“We will experience true unity by respecting each others’ differences in culture, preferences and opinions while working together for a common goal.”
In this year of heightened political tensions in the U.S., the subject of unity has been weighing heavily on my mind. Unity sometimes seems like a pie-in-the-sky concept. Is it even attainable?
Differences of belief in political and religious matters are well known obstacles to unity. That fact is more obvious during any presidential election year, but I don’t remember a more contentious election environment than this one.
Speaking from the perspective of a Christian minister to people of varying political persuasions, I truly dislike the current political climate and all the rhetoric. I don’t like the fact that political issues often undermine unity within congregations. Perhaps it is no coincidence that churches are experiencing increased tension and disunity at this time, too. Having served in churches for the past 20 years as a staff member and having been involved in church life for 90% of my time on earth, I can say that congregational unity is incredibly difficult to achieve in any long-term way. But, imagine how difficult it would be for us to manage unity within, say, TWO congregations. Then, following that line of thinking to its end, imagine unity among all followers of Jesus everywhere. Sounds impossible, eh?
It may sound impossible to maintain such radical unity, but disunity was not Jesus’ desire for us, the Church.
20 “I ask not only on behalf of these, but also on behalf of those who will believe in me through their word, 21 that they may all be one. As you, Father, are in me and I am in you, may they also be [one in us], so that the world may believe that you have sent me.” (John 17:20-21, NRSV)
I’m praying not only for them
But also for those who will believe in me
Because of them and their witness about me.
The goal is for all of them to become one heart and mind—
Just as you, Father, are in me and I in you,
So they might be one heart and mind with us.
Then the world might believe that you, in fact, sent me. (John 17:20-21, The Message)
Jesus’ prayer for his disciples was extended beyond their time in history. He prayed also for those of us who would believe based on witnesses who have continued to carry the story and traditions of our faith throughout history. Beyond us, Jesus’ prayer for unity extends to all believers of all eras.
“The goal is for all of them to become one heart and mind.”
Any Church-lover will tell you that the Church (universal) is in a state of transition. It is my personal belief that the transition is not toward anything destructive, but is instead a transition toward unity. In the midst of all of our current denominationalism, “worship wars,” tensions between small churches and mega-congregations and other divisions based on personal preferences and interpretations, I believe that God is impressing upon the Church our goal toward unity.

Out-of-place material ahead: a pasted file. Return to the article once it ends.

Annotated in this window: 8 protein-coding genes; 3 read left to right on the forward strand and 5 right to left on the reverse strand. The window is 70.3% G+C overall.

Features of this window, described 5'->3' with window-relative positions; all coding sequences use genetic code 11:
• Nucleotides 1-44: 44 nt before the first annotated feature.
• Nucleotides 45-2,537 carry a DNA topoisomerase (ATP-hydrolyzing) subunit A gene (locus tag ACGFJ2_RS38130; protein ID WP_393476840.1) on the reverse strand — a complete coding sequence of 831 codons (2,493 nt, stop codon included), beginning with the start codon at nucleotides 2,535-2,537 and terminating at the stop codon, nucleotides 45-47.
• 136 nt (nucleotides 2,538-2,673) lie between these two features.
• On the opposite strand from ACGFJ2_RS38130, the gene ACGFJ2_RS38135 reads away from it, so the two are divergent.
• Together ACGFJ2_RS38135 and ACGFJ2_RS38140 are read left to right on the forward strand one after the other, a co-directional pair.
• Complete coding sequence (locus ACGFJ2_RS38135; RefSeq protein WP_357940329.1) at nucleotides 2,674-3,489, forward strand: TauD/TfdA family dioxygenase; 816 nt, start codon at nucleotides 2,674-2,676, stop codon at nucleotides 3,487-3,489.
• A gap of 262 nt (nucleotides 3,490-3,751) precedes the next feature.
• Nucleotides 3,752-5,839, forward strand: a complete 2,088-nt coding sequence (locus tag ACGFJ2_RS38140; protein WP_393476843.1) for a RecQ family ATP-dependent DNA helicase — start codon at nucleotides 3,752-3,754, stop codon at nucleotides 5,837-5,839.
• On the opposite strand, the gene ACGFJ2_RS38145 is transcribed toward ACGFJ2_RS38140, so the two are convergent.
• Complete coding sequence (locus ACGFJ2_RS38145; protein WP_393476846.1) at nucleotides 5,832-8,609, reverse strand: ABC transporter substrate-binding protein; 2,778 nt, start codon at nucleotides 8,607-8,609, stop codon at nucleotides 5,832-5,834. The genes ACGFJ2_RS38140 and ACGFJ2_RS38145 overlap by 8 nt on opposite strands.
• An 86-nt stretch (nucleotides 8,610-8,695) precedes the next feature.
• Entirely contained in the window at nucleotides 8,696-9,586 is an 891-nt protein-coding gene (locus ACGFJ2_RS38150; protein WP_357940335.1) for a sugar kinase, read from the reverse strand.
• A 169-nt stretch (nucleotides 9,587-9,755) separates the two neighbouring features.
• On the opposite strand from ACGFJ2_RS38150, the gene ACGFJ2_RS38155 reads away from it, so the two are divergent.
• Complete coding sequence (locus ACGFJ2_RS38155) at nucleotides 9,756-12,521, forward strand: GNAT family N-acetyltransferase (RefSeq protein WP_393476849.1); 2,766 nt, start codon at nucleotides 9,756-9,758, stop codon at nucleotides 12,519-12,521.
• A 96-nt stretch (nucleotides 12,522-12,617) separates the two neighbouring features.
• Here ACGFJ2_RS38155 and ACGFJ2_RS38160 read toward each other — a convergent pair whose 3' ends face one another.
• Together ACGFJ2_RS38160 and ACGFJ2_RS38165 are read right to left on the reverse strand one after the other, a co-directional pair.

If dividing ourselves into like-minded groups of people (by way of differing denominations of believers) was something believers did to achieve some measure of unity, then why hasn’t it worked? Why doesn’t unity automatically happen in a group of (supposedly) like-minded people? My opinion is that denominationalism hasn’t worked in attaining unity because it is not Jesus’ desire for the Church.
We will experience true unity by respecting each others’ differences in culture, preferences and opinions while working together toward a common goal.
A key word in this picture of unity is “respect.” This one very important virtue is sorely lacking in our society. Spending a very short time reading through online comments – related to just about ANYTHING – will demonstrate just how comfortable many of us have become with disrespecting others. Yet, we witness daily how quickly disrespect can escalate into something more violent. In order to understand what makes another person feel respected or disrespected, we must genuinely care about him or her. Once we are made aware of something we are doing that is considered disrespectful, then we have to stop doing it. Married couples learn to maintain unity this way … or they don’t remain married. Some families are able to maintain unity while respecting each other’s differences. It requires a commitment to stay together in peaceful times but also through conflict. Our commitment to unity rarely goes beyond the nuclear family, but we must extend that commitment into our church community. It’s a commitment based in love – love that unites God, others and self.
During this Holy Week, the faithful will reflect on the tensions Jesus holds together between love and suffering, betrayal and forgiveness, death and new life. May we also reflect on the prayer of Jesus for us and our calling toward oneness of heart and mind, even in the midst of our intense diversity.